2. Heat a large Dutch oven (a 4- to 6-quart pan with two small handles that can be used either on the stove or in the oven). Add the remaining 2 Tablespoons of olive oil. Sauté the onions until they’re golden brown.
3. Add the water to the onions and bring to a boil.
4. Shape the meat into walnut-sized balls and drop into the simmering liquid. Cook the meatballs until firm. Do not stir until the meatballs are set.
5. If the raisins and prunes are not soft and moist, combine them in a small glass dish and cover with water. Microwave on high for 2 minutes and let sit while the meatballs cook.
6. When the meatballs are firm, transfer them with the onions to a 13″ x 9″ casserole.
7. Add the fruits (drained) along with the almonds and pumpkin. Cover with foil, dull side out.
8. Bake in a preheated 350˚F oven for 40 minutes. Sprinkle on the sugar and cinnamon and continue baking, uncovered, until the squash is tender and most of the liquid has been absorbed (about another 20 minutes). Serve with quinoa.
11⁄2 cups water or chicken broth
1 cup quinoa
1. Rinse the quinoa in a bowl of cold water. Pour into a fine strainer and then run cold water through it again (to remove any bitter residue).
2. Bring the water or broth to a boil and add the quinoa. Lower the heat, cover, and simmer for approximately 15 minutes, until the quinoa is al dente and you can see the ring of germ (a thin, squiggly line around each grain). Drain thoroughly. Place in the middle of a large serving platter with the meat and vegetables around it, or serve from a bowl for all to take.
* When substituting matzo meal for bread crumbs in a recipe, you can avoid a “too tough” result by using approximately 3⁄4 the amount of matzo meal (matzo meal tends to absorb a great deal more moisture than bread crumbs).
According to food author Claudia Roden, Guizadas are a specialty of the Livornese Jewish community in Tunisia. Italian Jews once traded goods with their brethren in Tunisia through Livorno, a major Italian commercial port. Many Jewish Livornese settled in Tunisia to finance the ransom of Jewish hostages taken by pirates who patrolled the rich trade routes.
No flour is used in this confection, so Tunisian Guizadas make an ideal Passover dessert.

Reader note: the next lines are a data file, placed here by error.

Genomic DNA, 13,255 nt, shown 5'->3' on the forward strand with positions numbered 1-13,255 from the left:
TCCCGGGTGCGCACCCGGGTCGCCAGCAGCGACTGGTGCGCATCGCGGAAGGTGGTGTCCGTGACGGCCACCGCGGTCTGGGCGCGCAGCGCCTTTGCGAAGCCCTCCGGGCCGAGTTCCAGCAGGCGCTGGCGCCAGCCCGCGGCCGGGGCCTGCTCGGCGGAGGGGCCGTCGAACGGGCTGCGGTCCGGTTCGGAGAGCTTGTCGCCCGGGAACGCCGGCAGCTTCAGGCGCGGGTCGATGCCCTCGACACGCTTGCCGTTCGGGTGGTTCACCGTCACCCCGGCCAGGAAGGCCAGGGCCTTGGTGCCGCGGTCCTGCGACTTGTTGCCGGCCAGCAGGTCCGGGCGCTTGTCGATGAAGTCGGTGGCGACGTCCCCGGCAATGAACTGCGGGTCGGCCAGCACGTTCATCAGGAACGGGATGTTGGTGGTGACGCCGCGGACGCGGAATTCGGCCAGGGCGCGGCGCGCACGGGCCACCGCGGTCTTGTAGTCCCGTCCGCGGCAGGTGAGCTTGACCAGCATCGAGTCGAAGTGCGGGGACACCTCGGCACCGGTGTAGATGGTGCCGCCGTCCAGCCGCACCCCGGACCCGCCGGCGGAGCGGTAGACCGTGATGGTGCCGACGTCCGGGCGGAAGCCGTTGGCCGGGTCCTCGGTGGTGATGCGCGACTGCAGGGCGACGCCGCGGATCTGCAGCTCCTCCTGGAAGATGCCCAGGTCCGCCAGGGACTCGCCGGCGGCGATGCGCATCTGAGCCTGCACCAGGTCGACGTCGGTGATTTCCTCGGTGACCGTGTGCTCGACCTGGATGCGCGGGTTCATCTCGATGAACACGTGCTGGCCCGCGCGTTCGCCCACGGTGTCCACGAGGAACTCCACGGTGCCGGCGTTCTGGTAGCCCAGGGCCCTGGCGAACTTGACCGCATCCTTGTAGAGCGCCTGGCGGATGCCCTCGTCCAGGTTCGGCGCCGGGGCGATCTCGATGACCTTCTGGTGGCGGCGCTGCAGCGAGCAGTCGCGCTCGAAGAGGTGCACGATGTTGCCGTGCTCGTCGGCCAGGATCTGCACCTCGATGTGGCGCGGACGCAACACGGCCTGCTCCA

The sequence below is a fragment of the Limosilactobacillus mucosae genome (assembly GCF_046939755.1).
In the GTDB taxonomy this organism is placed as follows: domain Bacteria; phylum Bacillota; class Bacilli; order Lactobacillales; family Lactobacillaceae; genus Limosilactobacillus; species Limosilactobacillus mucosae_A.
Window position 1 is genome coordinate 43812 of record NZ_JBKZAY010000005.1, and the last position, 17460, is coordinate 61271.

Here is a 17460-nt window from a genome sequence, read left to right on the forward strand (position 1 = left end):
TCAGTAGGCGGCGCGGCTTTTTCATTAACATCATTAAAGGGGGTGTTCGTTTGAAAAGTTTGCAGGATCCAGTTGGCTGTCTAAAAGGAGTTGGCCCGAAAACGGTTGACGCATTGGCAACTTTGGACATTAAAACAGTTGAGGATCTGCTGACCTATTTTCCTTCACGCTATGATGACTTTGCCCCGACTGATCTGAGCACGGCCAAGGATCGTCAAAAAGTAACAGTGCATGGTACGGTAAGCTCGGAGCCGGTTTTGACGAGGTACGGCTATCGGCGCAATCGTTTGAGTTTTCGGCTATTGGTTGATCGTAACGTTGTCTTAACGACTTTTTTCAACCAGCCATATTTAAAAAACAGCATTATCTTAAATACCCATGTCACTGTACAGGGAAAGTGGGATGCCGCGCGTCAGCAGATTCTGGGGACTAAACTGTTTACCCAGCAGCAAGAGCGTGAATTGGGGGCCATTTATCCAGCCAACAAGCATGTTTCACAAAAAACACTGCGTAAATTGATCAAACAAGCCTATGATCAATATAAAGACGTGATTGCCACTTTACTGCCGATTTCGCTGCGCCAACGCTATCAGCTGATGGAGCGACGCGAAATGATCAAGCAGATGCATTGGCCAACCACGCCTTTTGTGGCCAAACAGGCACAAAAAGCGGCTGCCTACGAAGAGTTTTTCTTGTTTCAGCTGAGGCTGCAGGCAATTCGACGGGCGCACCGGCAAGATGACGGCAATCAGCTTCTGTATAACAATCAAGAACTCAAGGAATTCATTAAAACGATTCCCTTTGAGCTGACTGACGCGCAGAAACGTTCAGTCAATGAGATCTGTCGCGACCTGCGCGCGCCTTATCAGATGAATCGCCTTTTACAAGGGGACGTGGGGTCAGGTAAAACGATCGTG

11⁄4 cup shelled pistachio nuts
1⁄2 cup extra fine sugar or 1⁄3 cup wildflower honey
1 Tablespoon imported orange-blossom water
1 large egg
1 large egg yolk
1⁄8 teaspoon almond extract
Chop the pistachios into very small pieces, either by pulsing a processor on and off 50 times or rocking a large chef’s knife back and forth over the nuts.
1. Preheat the oven to 350˚F.
2. Add the remaining ingredients and stir well to thoroughly combine.
3. Line mini muffin pans with paper liners. Drop 1 Tablespoon of nut mixture into each cup. You will have about 18–20 cups.
4. Bake for 15–20 minutes until the Guizada tops are slightly golden and a toothpick inserted into the center comes out clean.
5. Remove the Guizada from the oven and immediately turn the filled papers on their sides (to prevent gummy bottoms that have sweated from the steam). Cool at room temperature for about 20 minutes, then store in an airtight container. To enhance the flavors of orange blossom and almond in the cookie, serve at room temperature the next day. Cookies may be kept for a week or frozen until needed. Makes 18–24 Guizadas.
* When using a food processor to chop nuts, always pulse the machine. Otherwise the nuts circulate on the bottom of the bowl, creating nut butter.
* Try to make recipes containing fruit or strong flavoring a day in advance of eating. The flavors will ripen and you’ll love the result!
Tina D. Wasserman, a member of Temple Emanu-El in Dallas, teaches at her own cooking school, writes a kosher cooking newsletter on the Internet, and serves as a culinary scholar-in-residence throughout the U.S.